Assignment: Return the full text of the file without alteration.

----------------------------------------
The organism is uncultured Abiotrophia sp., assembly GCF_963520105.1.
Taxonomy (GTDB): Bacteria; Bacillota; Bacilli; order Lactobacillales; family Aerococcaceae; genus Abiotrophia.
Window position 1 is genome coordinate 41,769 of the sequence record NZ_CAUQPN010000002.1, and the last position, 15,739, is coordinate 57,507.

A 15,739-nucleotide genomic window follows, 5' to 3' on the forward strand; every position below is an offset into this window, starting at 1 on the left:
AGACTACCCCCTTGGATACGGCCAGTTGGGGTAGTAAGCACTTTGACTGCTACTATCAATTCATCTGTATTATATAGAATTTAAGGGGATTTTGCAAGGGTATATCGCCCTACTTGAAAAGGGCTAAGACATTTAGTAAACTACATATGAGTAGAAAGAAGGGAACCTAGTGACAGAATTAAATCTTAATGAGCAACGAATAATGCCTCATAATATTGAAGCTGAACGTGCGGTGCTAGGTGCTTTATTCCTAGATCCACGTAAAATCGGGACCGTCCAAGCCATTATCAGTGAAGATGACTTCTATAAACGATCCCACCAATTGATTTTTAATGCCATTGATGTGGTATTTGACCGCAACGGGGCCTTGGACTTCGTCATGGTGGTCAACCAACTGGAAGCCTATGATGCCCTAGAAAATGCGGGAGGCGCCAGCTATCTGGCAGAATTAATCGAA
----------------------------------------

The organism is uncultured Abiotrophia sp., assembly GCF_963520105.1.
Taxonomy (GTDB): Bacteria; Bacillota; Bacilli; order Lactobacillales; family Aerococcaceae; genus Abiotrophia.
Window position 1 is genome coordinate 41,769 of the sequence record NZ_CAUQPN010000002.1, and the last position, 15,739, is coordinate 57,507.

A 15,739-nucleotide genomic window follows, 5' to 3' on the forward strand; every position below is an offset into this window, starting at 1 on the left:
AGACTACCCCCTTGGATACGGCCAGTTGGGGTAGTAAGCACTTTGACTGCTACTATCAATTCATCTGTATTATATAGAATTTAAGGGGATTTTGCAAGGGTATATCGCCCTACTTGAAAAGGGCTAAGACATTTAGTAAACTACATATGAGTAGAAAGAAGGGAACCTAGTGACAGAATTAAATCTTAATGAGCAACGAATAATGCCTCATAATATTGAAGCTGAACGTGCGGTGCTAGGTGCTTTATTCCTAGATCCACGTAAAATCGGGACCGTCCAAGCCATTATCAGTGAAGATGACTTCTATAAACGATCCCACCAATTGATTTTTAATGCCATTGATGTGGTATTTGACCGCAACGGGGCCTTGGACTTCGTCATGGTGGTCAACCAACTGGAAGCCTATGATGCCCTAGAAAATGCGGGAGGCGCCAGCTATCTGGCAGAATTAATCGAA